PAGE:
Toyota’s strong hybrid SHEV powertrain will be approximately 30-70% more fuel efficient in comparison to a similar petrol powered unit
In automotive space and elsewhere as well, a new set of features can be quite useful in getting the customers’ attention. In recent times, it has been evident with products like Seltos, Sonet, Carens, Thar, XUV700, etc. Now, Toyota and Maruti are planning to do something similar with their new compact SUV that will primarily take on Hyundai Creta and Seltos.
Unlike some of the existing Maruti Suzuki cars that have a mild-hybrid system, the new Toyota, Maruti SUV will have a strong hybrid system. It will be a more advanced version, referred to as SHEV (Self-charging Hybrid Electric Vehicles). The technology is developed by Toyota and already in use with premium products like Camry and Vellfire.
Toyota will manufacture these SUVs and supply them to Maruti. It will be on the lines of product sharing strategy, as currently seen with Baleno/Glanza and Brezza/Urban Cruiser. These are manufactured by Maruti and supplied to Toyota in their rebadged versions. But in the case of the upcoming hybrid SUV, it will not be a plain rebadge job. Both these SUVs will be quite different in design. It will be more on the lines of what we have seen Hyundai and Kia did with Creta and Seltos.
Toyota Hum Hain Hybrid Campaign
Toyota’s version of the strong hybrid SHEV SUV is codenamed D22. It is likely to be launched first, followed by its Maruti sibling. Toyota is likely to launch their version by Diwali 2022, while the Maruti version is expected in Jan 2023. Ahead of the launch, Toyota has started promoting hybrid tech across all platforms.
The new campaign is called – Hum Hai Hybrid, meaning We Are Hybrid. Sources tell Rushlane that apart from promoting hybrid tech via ads on various platforms, Toyota has notified dealers to explain the benefits of hybrid tech to all customers who are visiting the showroom. Toyota dealers will be using Camry hybrid at the showroom to showcase the benefits of hybrid. Those small dealers who do not have Camry hybrid on display, will be given one by Toyota for a period of 6 months – purely for the use of promoting hybrid tech among customers.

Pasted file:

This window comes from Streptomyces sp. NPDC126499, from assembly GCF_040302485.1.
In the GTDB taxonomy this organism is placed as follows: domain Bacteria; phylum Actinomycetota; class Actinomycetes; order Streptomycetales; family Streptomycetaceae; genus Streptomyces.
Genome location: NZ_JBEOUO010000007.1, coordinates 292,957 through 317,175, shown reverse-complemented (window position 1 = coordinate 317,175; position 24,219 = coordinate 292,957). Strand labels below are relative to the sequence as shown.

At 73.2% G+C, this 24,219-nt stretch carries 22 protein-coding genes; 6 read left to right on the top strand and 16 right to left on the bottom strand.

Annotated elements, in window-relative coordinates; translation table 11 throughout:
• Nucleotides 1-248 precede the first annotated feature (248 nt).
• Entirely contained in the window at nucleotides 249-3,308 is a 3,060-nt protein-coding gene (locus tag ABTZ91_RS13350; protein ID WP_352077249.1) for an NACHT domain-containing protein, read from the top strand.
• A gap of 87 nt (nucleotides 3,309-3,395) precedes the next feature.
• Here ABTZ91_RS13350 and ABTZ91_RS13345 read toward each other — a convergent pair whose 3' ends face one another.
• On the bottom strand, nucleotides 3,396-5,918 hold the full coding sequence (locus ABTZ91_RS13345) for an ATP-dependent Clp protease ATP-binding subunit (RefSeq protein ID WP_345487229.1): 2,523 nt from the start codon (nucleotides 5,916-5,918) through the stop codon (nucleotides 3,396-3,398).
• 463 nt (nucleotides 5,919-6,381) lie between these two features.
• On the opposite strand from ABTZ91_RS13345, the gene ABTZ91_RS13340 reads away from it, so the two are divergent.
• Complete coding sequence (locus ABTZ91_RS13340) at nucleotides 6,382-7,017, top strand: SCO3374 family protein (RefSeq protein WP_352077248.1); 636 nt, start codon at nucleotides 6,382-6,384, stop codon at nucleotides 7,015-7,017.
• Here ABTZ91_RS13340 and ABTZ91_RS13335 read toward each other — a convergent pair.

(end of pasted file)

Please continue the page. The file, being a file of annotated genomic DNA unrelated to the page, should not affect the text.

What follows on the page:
Toyota SHEV tech
The primary idea behind a SHEV platform is to rely on electric power to drive the vehicle, wherever possible. The system comprises a standard petrol motor, a strong electric motor and a small NiMH (Nickel-metal Hydride) battery pack. Based on driving conditions and whenever battery power is available, the vehicle can be driven solely by the electric motor.
The battery keeps recharging itself via the petrol engine and through regenerative braking. When the battery is low or depending on driving conditions, the vehicle can effortlessly switch to the petrol motor. The battery does not need to be charged through an external source, as is the case with plug-in hybrid cars.
As the SHEV system is designed to maximize use of electric power, it significantly enhances the vehicle’s efficiency. When running on electric, the vehicle can achieve efficiency of around 90-95 percent. Fuel efficiency is also improved to around 40-80 percent. This has been evidenced in tests conducted by iCAT (IRDE cycle).
Another benefit is that there are no such issues like range anxiety. In areas where charging infrastructure is not readily available, a SHEV vehicle will be preferred over a fully electric vehicle. Tests reveal that SHEV vehicles will easily be able to comply with stricter emission norms. As electric motor usage is more, CO2 emissions are reduced by up to 50%. This is in comparison to equivalent petrol powered vehicles.
As strong hybrid vehicles use a relatively smaller battery pack, they can be made available at a competitive price point. Although they will cost more than a standard petrol powered car, SHEV vehicles will be cheaper than electric cars.